Cohon forum updates campus
University President Jared Cohon held an open forum on Tuesday on Carnegie Mellon policies and actions.
He addressed the upcoming end of his term as president, the university’s response to the Pennsylvania State University incident, and other issues pertaining to the current state of the school.
Sponsored by Staff Council and held in Rangos 3, the forum had an audience of roughly 40 individuals, almost all of whom were faculty or staff members.
“Things are going very well for the university in every respect,” Cohon began optimistically in his opening statement, which contained details regarding his recent travels abroad as well as Carnegie Mellon’s recent official communication sent in response to the Penn State controversy.
Cohon is set to step down from his position as university president on June 30, 2013. He outlined the search process for a new president and how it will be conducted, but emphasized his continued active role in the university by joking, “I am not a lame duck, I am not a lame duck, I am not a lame duck.”
Cohon revealed that he plans to remain at the university after stepping down from his role as president, citing his continued involvement with the civil and environmental engineering and engineering and public policy departments along with his continued love of teaching.
Cohon also covered the recent official communication regarding the university’s “commitment to the health, safety and welfare of ... students, faculty, staff, alumni and guests,” sent out via email on Nov. 29.
Prompted by the recent events at Penn State, the message contained information and instructions for any member of the university community who witnesses an ethical violation.
As Cohon elaborated, the university has “a good, solid set of procedures which should cover any ethical, moral, or legal breach you can think of.” He also stated that individuals should not be constrained by the structure and processes in place, and that if a violation of ethics occurs, students should immediately report it to the police.
Coupled with this information, however, was an announcement both in the email and at the forum that a new committee headed by university Vice President and General Counsel Mary Jo Dively and Vice President for Campus Affairs Michael Murphy will be created to review Carnegie Mellon’s existing policies and draft new ones.
Cohon reminded the attendees that a hotline already exists for such matters. Students can call (877) 700-7050 or go online to www.reportit.net to report any ethical issues.
The opening remarks also described Cohon’s trip to Asia, where he attended alumni events in Seoul, South Korea; Tokyo; and Beijing. Cohon recalled these events in a very favorable light, stating that attendance at these alumni events was twice as large as usual.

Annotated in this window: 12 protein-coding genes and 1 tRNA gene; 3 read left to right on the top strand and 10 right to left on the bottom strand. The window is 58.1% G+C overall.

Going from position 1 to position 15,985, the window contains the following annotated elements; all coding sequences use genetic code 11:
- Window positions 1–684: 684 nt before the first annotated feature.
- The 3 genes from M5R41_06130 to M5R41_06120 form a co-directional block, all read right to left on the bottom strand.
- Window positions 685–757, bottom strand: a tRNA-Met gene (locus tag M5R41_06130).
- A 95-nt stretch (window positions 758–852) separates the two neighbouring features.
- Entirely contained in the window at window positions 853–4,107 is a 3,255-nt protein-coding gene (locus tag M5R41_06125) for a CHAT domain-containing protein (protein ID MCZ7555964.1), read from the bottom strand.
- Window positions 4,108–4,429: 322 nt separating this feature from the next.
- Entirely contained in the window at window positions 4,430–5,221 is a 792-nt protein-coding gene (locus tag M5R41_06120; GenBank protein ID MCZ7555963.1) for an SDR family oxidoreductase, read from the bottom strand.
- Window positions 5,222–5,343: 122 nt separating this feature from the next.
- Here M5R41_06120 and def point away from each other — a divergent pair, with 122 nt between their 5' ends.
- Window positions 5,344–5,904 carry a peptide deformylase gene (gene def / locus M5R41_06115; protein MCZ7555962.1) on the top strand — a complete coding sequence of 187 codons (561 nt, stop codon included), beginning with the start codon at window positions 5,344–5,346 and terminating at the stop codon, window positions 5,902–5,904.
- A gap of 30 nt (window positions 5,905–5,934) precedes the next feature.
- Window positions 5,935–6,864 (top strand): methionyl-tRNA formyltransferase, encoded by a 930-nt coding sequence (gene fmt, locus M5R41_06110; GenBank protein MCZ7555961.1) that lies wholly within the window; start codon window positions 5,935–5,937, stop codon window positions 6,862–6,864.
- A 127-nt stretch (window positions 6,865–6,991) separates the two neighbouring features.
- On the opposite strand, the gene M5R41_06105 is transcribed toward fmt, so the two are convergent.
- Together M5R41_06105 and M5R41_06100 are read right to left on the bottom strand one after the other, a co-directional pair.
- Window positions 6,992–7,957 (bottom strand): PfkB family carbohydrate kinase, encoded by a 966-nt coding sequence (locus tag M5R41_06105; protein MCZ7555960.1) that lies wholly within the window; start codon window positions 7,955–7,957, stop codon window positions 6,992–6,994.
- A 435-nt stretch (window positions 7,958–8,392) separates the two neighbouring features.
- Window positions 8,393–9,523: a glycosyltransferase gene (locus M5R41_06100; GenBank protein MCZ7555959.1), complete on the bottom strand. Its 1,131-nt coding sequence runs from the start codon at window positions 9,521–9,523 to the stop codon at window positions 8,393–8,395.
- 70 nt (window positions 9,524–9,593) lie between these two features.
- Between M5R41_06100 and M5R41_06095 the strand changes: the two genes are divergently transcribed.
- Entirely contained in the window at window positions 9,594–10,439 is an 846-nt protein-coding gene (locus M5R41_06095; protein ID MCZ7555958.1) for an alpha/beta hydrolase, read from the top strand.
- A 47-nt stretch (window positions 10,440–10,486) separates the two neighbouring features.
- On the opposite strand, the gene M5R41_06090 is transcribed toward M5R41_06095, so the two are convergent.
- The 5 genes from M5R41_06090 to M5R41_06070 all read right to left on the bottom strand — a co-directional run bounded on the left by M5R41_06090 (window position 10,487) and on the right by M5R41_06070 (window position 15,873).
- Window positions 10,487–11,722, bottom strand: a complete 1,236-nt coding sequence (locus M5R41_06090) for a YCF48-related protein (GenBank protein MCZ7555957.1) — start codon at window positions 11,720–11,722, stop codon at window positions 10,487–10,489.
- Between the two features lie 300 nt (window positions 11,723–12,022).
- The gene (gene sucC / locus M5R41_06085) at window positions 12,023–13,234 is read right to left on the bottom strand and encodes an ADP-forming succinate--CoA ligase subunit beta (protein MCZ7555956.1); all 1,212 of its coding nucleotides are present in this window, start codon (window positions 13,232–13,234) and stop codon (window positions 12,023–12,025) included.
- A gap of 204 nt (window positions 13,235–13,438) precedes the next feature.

He also discussed Carnegie Mellon’s new partnership with Sun Yat-sen University, and Carnegie Mellon’s current financial situation. In the last fiscal year, the university turned a profit, and has a good outlook due to contributions such as the Dietrich gift, which Cohon estimated would produce significant sums of money for the university in the foreseeable future.
Cohon also answered pre-submitted and impromptu questions from the audience.
The question prompting the greatest amount of discussion regarded the Morewood parking garage and its role in the master plan currently being considered by the city, specifically potential increases in parking costs and temporary parking relocation while the new underground parking structures are being constructed.
Vice President for Campus Affairs Michael Murphy responded that off-site parking with shuttles to campus would be a likely solution, but that other options are still being considered.
However, some attendees remained discontent with the transportation situation, with one audience member calling out, “If [Morewood] becomes a $100 lot, I’m screwed!”
Cohon addressed questions regarding public bus service on Forbes, travel approval, zero-waste events, the conclusion of department budget cuts, and future research funding from national and governmental organizations.
The final discussion of the event was about Carnegie Mellon’s satellite campuses, which are all reported to be doing well, although Australia may face some financial difficulties in the years to come. As Adam Rauf, the chair of Staff Council, put it, the forum was “a chance for Dr. Cohon to speak candidly with us.”
Cohon closed the event by thanking all the attendees for their questions and input, and ended by driving home a message: “All seems to be going well.”